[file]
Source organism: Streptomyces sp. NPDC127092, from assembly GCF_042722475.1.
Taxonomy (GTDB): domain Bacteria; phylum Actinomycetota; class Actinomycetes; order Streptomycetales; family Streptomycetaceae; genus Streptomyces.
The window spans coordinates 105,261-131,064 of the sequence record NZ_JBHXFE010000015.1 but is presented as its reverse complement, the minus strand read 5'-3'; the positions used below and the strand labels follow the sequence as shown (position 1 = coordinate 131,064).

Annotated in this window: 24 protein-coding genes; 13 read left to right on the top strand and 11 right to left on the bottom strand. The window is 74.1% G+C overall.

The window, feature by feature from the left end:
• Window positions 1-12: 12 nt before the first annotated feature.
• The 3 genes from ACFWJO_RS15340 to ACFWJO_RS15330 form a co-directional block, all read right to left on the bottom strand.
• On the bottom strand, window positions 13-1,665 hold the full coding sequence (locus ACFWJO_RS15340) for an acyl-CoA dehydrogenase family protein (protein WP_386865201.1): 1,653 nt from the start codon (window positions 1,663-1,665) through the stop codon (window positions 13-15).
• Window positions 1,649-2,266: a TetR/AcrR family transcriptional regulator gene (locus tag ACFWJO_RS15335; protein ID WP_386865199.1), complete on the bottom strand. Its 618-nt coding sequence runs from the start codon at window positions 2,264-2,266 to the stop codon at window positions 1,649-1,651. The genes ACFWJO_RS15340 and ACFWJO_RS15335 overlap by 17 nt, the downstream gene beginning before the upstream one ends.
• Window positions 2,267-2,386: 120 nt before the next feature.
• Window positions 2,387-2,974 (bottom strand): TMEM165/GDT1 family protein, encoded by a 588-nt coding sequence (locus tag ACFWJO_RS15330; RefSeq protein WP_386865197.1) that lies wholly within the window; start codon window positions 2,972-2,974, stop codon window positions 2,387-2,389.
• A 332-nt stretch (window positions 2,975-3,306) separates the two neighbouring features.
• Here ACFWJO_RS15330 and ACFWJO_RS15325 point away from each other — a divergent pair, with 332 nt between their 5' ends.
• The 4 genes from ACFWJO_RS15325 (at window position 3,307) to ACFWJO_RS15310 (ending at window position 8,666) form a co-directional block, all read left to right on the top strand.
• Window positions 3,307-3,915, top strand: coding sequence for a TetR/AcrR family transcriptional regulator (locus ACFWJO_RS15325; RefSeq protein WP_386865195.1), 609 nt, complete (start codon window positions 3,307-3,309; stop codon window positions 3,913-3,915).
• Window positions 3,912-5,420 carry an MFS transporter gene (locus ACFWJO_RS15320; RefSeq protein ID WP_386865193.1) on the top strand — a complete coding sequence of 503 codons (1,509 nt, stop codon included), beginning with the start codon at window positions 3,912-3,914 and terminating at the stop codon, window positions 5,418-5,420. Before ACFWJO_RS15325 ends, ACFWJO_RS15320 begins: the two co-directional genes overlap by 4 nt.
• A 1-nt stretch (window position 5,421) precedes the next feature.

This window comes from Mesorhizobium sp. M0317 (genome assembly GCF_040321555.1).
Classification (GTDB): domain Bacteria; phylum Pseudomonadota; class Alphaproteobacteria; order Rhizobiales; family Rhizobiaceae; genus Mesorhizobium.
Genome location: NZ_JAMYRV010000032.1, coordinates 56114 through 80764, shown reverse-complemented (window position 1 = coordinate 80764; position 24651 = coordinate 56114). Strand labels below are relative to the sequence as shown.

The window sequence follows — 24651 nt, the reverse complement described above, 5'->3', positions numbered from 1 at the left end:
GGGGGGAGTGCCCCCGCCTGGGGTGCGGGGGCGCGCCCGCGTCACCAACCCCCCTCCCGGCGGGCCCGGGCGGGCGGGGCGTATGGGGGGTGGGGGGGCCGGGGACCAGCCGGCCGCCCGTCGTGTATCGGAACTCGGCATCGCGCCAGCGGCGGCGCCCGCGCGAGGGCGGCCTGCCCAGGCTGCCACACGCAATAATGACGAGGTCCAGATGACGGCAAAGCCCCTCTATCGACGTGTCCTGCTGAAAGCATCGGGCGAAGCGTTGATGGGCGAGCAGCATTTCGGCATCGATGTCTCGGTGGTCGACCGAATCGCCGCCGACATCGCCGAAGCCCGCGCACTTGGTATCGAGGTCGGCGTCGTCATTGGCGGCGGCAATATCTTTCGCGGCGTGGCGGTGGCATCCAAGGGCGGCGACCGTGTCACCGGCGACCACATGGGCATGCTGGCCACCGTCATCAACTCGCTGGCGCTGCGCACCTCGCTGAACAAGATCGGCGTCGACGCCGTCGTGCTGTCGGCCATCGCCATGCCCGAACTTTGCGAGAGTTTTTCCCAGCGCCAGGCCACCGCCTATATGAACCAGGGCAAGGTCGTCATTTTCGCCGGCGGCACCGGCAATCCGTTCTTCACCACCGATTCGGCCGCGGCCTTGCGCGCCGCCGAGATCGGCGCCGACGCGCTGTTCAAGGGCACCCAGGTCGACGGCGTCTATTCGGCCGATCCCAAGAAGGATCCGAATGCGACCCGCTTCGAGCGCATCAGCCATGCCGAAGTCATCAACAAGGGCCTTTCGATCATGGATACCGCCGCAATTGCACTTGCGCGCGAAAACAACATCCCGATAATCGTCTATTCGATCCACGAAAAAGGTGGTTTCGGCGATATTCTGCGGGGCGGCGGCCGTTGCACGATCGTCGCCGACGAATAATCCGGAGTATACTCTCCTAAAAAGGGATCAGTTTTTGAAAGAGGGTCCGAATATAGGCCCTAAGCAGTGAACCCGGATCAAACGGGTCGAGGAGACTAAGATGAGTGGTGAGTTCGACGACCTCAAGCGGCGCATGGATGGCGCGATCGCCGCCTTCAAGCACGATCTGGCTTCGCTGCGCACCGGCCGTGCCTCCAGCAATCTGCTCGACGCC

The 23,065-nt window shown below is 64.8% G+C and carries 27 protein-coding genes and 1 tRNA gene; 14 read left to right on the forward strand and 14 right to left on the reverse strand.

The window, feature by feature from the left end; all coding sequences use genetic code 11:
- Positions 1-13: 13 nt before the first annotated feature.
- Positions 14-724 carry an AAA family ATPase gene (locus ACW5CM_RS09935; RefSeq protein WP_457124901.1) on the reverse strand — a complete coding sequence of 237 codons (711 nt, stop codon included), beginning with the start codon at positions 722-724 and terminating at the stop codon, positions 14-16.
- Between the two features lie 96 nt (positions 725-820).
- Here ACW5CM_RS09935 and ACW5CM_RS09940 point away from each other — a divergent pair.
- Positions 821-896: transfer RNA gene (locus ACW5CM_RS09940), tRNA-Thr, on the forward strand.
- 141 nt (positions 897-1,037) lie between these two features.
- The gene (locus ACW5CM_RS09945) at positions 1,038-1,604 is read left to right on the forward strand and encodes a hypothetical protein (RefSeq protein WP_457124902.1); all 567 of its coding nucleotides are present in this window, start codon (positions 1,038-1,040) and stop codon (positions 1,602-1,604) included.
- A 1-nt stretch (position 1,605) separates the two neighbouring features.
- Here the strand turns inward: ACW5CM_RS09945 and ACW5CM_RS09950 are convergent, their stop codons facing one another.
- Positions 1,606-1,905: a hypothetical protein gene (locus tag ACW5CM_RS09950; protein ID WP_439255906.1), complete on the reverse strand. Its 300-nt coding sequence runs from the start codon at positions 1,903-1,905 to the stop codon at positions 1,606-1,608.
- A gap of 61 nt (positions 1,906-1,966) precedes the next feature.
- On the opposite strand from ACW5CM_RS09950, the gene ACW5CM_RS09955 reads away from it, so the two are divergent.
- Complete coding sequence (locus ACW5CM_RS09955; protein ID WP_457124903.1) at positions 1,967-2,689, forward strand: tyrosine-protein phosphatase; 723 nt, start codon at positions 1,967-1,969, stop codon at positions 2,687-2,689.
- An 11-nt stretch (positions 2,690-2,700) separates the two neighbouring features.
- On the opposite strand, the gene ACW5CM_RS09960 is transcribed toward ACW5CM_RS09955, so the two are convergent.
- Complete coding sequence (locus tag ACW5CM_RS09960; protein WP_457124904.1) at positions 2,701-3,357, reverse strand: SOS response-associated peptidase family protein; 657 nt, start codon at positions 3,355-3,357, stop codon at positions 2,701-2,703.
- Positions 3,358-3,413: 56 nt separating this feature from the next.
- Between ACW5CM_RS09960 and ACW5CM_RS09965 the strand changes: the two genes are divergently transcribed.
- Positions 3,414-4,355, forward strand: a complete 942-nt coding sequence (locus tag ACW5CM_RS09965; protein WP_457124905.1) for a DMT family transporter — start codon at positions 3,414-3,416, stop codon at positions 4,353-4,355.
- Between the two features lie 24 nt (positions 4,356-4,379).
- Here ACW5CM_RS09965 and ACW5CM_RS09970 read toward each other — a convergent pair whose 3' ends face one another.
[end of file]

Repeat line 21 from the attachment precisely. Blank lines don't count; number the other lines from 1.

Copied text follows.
The window sequence follows — 24651 nt, the reverse complement described above, 5'->3', positions numbered from 1 at the left end: